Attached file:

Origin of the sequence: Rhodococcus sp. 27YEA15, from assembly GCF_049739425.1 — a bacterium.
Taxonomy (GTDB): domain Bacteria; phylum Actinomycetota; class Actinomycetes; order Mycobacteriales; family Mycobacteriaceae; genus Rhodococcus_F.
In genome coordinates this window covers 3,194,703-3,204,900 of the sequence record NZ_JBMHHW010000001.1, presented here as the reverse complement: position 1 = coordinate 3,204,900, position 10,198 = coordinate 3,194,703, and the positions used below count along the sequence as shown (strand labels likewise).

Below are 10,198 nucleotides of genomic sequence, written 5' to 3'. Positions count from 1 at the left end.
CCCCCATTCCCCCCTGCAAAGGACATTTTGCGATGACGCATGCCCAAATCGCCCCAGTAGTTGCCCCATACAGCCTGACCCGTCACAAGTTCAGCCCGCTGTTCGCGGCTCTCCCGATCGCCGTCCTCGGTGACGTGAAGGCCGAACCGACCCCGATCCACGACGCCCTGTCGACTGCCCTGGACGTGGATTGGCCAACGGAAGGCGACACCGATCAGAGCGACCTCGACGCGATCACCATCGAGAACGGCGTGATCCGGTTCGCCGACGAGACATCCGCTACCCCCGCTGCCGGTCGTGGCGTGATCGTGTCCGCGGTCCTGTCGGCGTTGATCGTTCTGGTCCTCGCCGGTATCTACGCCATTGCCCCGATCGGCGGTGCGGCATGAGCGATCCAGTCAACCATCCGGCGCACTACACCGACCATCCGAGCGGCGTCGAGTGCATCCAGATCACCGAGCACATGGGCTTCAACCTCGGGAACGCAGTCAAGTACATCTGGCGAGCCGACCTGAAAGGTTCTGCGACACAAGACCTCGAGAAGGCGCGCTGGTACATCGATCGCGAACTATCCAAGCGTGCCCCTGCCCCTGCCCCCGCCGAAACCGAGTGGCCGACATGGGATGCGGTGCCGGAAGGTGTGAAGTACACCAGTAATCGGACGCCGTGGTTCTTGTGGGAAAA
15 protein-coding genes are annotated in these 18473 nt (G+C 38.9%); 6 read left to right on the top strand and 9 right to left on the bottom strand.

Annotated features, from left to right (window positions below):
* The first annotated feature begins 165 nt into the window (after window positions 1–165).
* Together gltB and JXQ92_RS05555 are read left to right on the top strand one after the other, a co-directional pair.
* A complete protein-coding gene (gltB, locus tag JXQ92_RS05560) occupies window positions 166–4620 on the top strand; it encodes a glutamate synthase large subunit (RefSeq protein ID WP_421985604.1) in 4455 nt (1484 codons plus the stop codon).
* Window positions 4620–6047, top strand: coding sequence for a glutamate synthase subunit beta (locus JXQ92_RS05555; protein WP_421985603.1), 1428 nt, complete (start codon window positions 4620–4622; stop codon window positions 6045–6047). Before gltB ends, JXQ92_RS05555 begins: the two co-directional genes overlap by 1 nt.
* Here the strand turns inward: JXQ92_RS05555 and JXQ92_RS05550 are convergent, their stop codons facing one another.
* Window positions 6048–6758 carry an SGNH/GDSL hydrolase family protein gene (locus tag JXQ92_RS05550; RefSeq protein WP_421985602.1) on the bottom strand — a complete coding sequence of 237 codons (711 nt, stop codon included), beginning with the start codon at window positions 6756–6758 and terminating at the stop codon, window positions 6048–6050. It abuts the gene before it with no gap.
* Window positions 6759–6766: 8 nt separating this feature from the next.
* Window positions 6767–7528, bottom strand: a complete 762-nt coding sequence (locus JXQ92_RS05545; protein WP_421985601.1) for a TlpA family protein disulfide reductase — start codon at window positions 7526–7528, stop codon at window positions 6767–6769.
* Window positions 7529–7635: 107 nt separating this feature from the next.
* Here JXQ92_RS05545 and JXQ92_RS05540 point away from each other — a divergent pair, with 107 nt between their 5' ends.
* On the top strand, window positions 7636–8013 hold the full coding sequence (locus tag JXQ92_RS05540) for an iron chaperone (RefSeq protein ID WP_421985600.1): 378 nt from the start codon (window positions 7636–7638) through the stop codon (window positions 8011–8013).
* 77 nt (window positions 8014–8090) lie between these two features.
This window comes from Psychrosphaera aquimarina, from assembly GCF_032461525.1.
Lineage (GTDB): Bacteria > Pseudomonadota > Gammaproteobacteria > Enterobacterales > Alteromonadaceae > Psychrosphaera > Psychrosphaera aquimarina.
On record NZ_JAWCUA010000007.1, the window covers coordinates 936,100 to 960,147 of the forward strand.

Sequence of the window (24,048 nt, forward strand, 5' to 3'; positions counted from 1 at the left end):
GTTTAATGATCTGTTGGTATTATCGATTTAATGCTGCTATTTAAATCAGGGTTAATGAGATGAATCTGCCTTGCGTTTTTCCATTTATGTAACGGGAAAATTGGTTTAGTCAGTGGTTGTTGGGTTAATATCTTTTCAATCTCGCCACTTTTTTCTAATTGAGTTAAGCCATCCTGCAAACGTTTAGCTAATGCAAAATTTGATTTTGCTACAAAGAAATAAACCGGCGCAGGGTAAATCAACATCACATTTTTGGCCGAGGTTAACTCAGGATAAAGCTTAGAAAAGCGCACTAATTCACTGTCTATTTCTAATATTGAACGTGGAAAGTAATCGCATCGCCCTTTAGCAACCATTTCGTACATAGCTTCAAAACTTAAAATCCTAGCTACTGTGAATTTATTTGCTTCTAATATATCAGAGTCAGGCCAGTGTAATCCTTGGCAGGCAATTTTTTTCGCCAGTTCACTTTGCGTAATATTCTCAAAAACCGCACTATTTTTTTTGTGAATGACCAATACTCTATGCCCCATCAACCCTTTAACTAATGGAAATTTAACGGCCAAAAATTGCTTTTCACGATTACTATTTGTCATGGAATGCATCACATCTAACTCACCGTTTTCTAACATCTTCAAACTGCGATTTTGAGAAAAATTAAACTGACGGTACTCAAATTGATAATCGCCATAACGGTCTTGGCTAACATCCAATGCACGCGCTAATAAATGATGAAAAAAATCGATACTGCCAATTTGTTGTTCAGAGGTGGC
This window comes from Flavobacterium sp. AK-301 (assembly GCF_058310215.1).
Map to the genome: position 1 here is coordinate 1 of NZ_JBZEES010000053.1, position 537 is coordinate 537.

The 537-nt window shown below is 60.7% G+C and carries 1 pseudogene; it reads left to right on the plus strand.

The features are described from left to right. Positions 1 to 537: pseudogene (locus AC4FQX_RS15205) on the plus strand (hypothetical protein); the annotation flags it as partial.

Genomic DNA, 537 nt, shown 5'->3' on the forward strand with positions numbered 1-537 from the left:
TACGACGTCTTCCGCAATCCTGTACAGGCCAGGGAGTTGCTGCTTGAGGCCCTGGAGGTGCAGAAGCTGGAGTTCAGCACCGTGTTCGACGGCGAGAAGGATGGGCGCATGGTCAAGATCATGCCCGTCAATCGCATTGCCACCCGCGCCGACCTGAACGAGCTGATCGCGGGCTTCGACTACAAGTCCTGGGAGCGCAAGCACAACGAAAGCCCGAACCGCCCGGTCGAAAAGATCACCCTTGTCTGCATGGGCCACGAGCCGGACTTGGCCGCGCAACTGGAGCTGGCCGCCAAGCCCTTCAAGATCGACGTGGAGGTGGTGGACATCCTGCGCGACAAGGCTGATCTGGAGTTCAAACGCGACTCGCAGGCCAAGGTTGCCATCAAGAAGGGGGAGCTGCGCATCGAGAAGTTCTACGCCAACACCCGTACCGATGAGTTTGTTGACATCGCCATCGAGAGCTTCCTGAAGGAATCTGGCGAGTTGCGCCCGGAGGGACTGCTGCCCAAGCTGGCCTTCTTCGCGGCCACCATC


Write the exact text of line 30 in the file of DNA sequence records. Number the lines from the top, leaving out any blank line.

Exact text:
TACGACGTCTTCCGCAATCCTGTACAGGCCAGGGAGTTGCTGCTTGAGGCCCTGGAGGTGCAGAAGCTGGAGTTCAGCACCGTGTTCGACGGCGAGAAGGATGGGCGCATGGTCAAGATCATGCCCGTCAATCGCATTGCCACCCGCGCCGACCTGAACGAGCTGATCGCGGGCTTCGACTACAAGTCCTGGGAGCGCAAGCACAACGAAAGCCCGAACCGCCCGGTCGAAAAGATCACCCTTGTCTGCATGGGCCACGAGCCGGACTTGGCCGCGCAACTGGAGCTGGCCGCCAAGCCCTTCAAGATCGACGTGGAGGTGGTGGACATCCTGCGCGACAAGGCTGATCTGGAGTTCAAACGCGACTCGCAGGCCAAGGTTGCCATCAAGAAGGGGGAGCTGCGCATCGAGAAGTTCTACGCCAACACCCGTACCGATGAGTTTGTTGACATCGCCATCGAGAGCTTCCTGAAGGAATCTGGCGAGTTGCGCCCGGAGGGACTGCTGCCCAAGCTGGCCTTCTTCGCGGCCACCATC